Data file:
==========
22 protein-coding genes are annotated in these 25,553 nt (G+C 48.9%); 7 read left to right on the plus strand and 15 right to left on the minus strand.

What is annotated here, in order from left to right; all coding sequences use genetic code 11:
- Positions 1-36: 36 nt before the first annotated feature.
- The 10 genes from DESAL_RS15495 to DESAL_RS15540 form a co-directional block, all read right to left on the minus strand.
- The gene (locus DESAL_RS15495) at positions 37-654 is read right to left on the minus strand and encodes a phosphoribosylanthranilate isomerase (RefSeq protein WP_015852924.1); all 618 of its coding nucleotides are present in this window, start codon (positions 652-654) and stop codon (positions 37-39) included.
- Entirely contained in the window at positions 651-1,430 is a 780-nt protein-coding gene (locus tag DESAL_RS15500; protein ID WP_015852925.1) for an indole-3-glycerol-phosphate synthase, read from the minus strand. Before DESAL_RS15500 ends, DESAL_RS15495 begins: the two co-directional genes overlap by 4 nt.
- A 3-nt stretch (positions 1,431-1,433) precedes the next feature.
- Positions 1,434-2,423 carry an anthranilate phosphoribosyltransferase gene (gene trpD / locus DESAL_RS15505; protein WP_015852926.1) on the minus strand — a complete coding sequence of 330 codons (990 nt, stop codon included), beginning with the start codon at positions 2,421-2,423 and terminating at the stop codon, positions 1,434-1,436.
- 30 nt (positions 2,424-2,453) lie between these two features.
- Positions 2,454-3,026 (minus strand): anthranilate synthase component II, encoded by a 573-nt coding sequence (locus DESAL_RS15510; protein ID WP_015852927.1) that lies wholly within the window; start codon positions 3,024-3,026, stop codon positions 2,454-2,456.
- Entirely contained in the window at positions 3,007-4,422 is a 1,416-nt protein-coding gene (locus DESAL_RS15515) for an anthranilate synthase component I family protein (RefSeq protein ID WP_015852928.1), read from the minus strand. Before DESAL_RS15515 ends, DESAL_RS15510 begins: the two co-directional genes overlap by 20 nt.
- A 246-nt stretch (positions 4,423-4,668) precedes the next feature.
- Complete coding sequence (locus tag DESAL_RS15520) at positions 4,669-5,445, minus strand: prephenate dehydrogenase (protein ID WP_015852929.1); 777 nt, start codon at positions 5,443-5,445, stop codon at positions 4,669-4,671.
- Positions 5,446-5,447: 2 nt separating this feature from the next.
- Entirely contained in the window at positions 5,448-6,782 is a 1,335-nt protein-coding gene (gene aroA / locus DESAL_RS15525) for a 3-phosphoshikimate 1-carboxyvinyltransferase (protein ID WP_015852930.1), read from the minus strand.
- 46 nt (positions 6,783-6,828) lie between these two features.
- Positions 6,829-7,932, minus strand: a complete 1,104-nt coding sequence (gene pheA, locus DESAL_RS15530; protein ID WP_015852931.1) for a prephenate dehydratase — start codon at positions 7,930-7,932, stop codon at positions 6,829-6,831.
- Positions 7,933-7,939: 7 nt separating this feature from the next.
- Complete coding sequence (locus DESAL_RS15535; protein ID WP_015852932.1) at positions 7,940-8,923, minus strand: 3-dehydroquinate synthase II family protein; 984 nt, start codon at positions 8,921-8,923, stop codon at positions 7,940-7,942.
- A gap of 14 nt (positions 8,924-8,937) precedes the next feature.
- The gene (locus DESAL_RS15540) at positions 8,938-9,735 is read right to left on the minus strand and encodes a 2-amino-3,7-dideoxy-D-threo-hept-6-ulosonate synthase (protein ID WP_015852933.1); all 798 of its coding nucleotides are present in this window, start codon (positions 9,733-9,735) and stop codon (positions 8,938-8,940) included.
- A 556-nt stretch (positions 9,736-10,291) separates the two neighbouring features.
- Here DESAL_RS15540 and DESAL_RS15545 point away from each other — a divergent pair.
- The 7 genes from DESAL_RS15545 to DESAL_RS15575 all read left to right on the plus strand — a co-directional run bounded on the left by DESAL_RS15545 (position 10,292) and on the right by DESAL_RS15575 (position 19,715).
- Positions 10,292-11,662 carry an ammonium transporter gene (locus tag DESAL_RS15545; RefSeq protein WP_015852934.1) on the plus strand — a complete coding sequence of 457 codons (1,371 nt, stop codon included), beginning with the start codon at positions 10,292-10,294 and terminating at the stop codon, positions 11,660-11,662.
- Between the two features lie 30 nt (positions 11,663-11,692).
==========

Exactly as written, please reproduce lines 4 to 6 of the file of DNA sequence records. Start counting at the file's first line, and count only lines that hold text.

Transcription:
- The 10 genes from DESAL_RS15495 to DESAL_RS15540 form a co-directional block, all read right to left on the minus strand.
- The gene (locus DESAL_RS15495) at positions 37-654 is read right to left on the minus strand and encodes a phosphoribosylanthranilate isomerase (RefSeq protein WP_015852924.1); all 618 of its coding nucleotides are present in this window, start codon (positions 652-654) and stop codon (positions 37-39) included.
- Entirely contained in the window at positions 651-1,430 is a 780-nt protein-coding gene (locus tag DESAL_RS15500; protein ID WP_015852925.1) for an indole-3-glycerol-phosphate synthase, read from the minus strand. Before DESAL_RS15500 ends, DESAL_RS15495 begins: the two co-directional genes overlap by 4 nt.